4 September - A very warm and increasingly humid day, and at 9.15pm I can hear the rumble of distant thunder, and rain is forecast tonight.



Despite the summery day, the morning revealed a sure sign of the changing season.

While most of the morning's webs were in sheltered spots, this one, exposed above the 'hedge line' was covered with dew.



At last I was able to grab some images of a couple of visiting Long-tailed Tits. There were at least four of them flitting around between the Birch and the peanut feeder, along with several Blue Tits.

I can't help thinking that the small red mark above the eye gives them a very sad look.




Next to the veranda, the Buddleia continues to flower. Usually the only visitors to the blooms are Large White butterflies, so it was a pleasant change to see this Red Admiral (Vanessa atalanta) come to feed this afternoon.



The thunderstorm arrived just before 10pm. Like a few nights ago, the main storm seemed to be to the west of us, but this time we had heavy rain and a lot more lightning, most of which was hidden in the clouds.

As a result, out of over thirty exposures taken through our bedroom window, only these three included lightning.



5 September - A dry, but cooler day. Our Discovery passed its annual checkup/test, and I've done very little after a sleepless night.


Just one photograph for today - I spotted a leaf on the Birch that had a ragged edge. A closer inspection revealed that the end of the leaf has been eaten away by numerous very small sawfly larvae.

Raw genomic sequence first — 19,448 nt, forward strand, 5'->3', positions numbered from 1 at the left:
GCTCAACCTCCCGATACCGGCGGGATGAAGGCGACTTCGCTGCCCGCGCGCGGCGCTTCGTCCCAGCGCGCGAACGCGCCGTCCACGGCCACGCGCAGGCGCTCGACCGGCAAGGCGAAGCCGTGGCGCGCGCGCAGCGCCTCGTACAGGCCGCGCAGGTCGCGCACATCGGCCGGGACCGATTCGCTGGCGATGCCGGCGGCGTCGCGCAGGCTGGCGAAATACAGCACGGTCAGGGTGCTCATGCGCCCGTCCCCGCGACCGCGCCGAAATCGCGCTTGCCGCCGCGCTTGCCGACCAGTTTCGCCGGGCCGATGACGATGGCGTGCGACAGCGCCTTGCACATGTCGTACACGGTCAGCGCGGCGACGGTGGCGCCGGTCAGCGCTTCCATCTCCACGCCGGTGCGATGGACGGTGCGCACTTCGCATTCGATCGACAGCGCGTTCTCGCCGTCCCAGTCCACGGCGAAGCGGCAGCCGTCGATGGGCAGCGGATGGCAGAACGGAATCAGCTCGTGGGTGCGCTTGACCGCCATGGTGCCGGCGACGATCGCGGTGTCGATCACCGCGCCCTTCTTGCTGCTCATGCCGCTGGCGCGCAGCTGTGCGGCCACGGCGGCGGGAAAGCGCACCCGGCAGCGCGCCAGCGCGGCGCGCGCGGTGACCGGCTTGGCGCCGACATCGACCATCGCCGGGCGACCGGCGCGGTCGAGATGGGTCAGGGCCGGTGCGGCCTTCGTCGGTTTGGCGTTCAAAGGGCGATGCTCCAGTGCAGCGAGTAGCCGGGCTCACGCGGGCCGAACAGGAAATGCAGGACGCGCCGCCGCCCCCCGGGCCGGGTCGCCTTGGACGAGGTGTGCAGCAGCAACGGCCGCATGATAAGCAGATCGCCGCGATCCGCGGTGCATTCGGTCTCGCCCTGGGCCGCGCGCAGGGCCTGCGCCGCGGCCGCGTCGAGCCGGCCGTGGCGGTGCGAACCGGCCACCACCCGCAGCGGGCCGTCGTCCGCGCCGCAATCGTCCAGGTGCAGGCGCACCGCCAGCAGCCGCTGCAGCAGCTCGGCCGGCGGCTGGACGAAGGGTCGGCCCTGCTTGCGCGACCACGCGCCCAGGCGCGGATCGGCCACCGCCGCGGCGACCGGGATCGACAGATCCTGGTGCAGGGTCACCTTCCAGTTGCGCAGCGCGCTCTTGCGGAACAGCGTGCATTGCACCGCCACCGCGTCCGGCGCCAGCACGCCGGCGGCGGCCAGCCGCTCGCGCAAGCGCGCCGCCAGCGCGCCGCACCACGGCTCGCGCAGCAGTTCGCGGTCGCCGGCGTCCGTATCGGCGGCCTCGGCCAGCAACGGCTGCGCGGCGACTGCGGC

As is usually the case with sawfly larvae that I find on the Birch, they react to disturbance by flicking their tail ends up into the air.


Over the last couple of days I've been watching an Orange Ladybird larva making the transition to a pupa. Today it is moulting, but I will wait until at least tomorrow to put a set of images to record the change.

Over the last week we have been seeing daily flypasts by a flock of Canada Geese. As usual, they pass by when I've got the macro lens on the camera!

7 September - A very pleasant, bright and breezy day which was spoilt for me by a dodgy back after doing some work in the garden yesterday.


First thing morning, before the breeze picked up, the webs in the garden really showed up as the sun rose over the rooftops.

This one was constructed between the Ivy and the Stinging Nettles, and really showed all the rainbow colours as it moved in the early sunshine.



A disappointment greeted me on the Birch today. The ladybird larva that I had been watching seems to have died during its change to pupa. This happens occasionally, but it is particularly disappointing this time because there are so few this year.

Despite the bright sunshine I could only see one of our solitary bees in action today, so I guess their 'season' is all but over now. While I watched the bee a large ichneumon fly appeared nearby but it didn't stay around while I collected my camera).



There are still bumble bees about, including this one, which I think is one of the Carder Bees, possibly a Shrill Carder Bee.